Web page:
Day 22 – Too Many Ups

Tanya comes in late, sets up by the light of her headlamp; I’m not bothered by it. I sleep like a baby, even without earplugs – my tent’s pitched just right, and I don’t mind the wind or the tossing and turning of my spotmates. Both remind me that I’m not alone.

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People are already frolicking off by the time I poke my head out of my tent – early starters this morning, all of them. My spotmates are still abed, though Tanya pokes her head out to watch me go.

Steffen is just ahead of me, stopping at the super-well-maintained cache to read the tips about Wrightwood, our next town stop. There’s so much water – I shouldn’t have carried so much out of McDonald’s. Better safe than sorry1.

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The clouds are hanging low, and I’m thankful for it – there are 15 miles of uphill to do today, and they’re not going to walk themselves. Plus, it makes everything really pretty.

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I start out pretty strong, actually, passing folk and feeling good – but I was always better at sprinting than at distance. It’s not long before people start passing me, one by one, until it starts to get super frustrating. I mean, they’re very jovial about it, and I’m glad to have someone to talk to, if only for a moment, but then it’s this pained “woe is me for being slow” shit in my head and ugh. It’s just tiring that that’s my first response.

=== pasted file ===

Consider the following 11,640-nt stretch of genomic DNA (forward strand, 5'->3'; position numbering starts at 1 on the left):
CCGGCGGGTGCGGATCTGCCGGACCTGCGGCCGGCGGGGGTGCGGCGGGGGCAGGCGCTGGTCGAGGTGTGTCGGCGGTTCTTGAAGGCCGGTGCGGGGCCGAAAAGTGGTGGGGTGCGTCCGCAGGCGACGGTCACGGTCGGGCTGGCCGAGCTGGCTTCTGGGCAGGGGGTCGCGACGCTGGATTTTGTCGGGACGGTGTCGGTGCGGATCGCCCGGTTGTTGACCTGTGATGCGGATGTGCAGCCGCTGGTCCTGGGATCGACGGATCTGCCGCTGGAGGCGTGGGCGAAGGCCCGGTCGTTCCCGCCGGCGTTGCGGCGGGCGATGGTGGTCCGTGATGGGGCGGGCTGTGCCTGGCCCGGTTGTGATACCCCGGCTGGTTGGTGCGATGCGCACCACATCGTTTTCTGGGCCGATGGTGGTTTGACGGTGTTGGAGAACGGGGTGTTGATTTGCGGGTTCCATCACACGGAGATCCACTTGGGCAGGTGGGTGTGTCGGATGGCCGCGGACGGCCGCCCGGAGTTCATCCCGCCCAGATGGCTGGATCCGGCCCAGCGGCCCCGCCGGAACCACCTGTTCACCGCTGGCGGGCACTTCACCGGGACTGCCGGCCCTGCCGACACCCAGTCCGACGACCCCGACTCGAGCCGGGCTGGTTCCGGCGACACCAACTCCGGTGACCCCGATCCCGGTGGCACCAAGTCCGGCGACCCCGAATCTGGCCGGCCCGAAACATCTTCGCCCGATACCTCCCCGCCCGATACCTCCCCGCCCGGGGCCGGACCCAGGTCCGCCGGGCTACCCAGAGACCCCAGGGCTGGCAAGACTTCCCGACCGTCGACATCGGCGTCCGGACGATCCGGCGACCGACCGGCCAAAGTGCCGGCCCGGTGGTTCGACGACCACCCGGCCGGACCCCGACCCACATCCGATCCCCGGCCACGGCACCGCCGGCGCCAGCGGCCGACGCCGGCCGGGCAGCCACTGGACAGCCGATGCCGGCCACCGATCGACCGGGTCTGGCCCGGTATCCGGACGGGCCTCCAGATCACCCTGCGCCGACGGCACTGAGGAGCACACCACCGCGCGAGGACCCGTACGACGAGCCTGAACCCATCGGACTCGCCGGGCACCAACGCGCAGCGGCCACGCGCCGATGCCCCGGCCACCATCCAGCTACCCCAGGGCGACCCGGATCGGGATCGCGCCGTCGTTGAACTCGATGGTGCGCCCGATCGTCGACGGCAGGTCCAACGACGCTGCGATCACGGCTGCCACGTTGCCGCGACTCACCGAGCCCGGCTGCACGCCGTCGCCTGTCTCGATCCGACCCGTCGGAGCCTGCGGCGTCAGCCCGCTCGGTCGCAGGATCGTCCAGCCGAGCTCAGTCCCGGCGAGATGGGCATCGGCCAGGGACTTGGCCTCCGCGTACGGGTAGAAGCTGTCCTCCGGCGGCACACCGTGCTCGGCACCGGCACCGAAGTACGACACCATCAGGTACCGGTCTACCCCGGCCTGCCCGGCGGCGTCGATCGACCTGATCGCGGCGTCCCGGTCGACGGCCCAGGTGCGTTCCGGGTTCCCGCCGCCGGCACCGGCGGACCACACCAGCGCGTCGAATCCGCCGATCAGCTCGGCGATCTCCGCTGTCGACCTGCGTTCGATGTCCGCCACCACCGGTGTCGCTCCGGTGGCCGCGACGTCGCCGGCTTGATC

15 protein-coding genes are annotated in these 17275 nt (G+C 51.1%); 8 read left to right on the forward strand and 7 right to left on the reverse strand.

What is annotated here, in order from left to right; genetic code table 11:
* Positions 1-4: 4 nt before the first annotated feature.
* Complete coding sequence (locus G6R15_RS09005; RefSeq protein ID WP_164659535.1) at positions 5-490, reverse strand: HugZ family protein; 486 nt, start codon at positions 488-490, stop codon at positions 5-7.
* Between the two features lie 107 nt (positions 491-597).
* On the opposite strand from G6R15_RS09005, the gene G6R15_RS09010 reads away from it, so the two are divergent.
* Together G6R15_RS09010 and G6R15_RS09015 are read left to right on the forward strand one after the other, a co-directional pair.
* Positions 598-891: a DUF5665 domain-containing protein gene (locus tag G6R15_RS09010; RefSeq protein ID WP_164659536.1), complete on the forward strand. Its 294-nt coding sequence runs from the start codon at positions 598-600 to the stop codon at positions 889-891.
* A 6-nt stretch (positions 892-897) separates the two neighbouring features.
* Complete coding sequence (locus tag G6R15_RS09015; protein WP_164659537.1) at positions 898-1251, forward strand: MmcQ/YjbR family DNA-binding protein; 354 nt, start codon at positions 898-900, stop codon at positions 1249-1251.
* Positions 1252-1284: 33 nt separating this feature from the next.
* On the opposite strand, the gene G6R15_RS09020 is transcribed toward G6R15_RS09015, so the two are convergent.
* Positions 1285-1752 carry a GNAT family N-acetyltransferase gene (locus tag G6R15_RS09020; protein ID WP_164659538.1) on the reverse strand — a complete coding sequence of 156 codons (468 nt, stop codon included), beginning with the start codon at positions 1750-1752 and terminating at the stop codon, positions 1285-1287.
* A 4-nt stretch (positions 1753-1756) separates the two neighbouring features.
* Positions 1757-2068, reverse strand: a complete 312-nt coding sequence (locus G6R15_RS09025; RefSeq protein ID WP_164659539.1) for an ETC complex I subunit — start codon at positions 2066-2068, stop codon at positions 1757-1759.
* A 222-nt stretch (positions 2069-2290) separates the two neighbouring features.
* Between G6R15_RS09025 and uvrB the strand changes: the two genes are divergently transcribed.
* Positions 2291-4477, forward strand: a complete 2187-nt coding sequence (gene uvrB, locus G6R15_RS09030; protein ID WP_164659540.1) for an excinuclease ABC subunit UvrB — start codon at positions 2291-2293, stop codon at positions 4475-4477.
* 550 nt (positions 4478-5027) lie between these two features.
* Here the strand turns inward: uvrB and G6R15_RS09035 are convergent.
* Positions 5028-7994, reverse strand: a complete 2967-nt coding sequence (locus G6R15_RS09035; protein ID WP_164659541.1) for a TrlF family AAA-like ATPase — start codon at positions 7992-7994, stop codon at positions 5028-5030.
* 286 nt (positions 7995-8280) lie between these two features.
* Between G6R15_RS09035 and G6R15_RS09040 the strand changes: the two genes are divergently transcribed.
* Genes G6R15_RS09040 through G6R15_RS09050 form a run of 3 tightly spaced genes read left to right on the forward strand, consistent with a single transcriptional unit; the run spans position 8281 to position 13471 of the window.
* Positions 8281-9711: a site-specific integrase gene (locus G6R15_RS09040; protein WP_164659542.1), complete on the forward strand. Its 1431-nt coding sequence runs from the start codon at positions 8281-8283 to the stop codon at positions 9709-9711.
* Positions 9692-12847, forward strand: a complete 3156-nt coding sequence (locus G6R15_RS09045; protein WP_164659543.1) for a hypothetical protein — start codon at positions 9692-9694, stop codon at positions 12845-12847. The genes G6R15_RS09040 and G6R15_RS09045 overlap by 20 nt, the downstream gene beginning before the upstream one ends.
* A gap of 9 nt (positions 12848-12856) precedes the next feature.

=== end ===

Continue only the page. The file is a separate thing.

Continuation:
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The frustration mounts after a while, so I have to sit and eat – it’s a little easier to get passed when I’m doing something productive. It’s also nice that, shortly after I move on, I pass some other people. Gentler on my ego that way.

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I enter a burn, and suddenly there’s a note to my right: Dead PDB, 10 FT. I finally see poodle dog bush, and, turns out, it is actually not the plant I thought it was. Thus begins a section of being really careful, as PDB, dead and alive, coats this section of trail. I didn’t put pants on – this is all supposed to happen North of Wrightwood! I didn’t know! OGODHUAAAAI – and when there’s finally space to out pants on, which I do, it’s all over. Womp womp.

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I lied at Scissors, up is not my favorite thing – it feels like my muscles are locked into the “up” position, never to be set free. The fifteen miles lasts so long that I’m chanting a bastardized version of the Portal wall scrawl:

The down is a lie
The down is a lie
The down is a lie

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This, of course, starts me to singing “Still Alive”, the Portal theme song, and trying to fit hiking-related lyrics to it. And then hOLY SHIT – I round the corner into a cloud.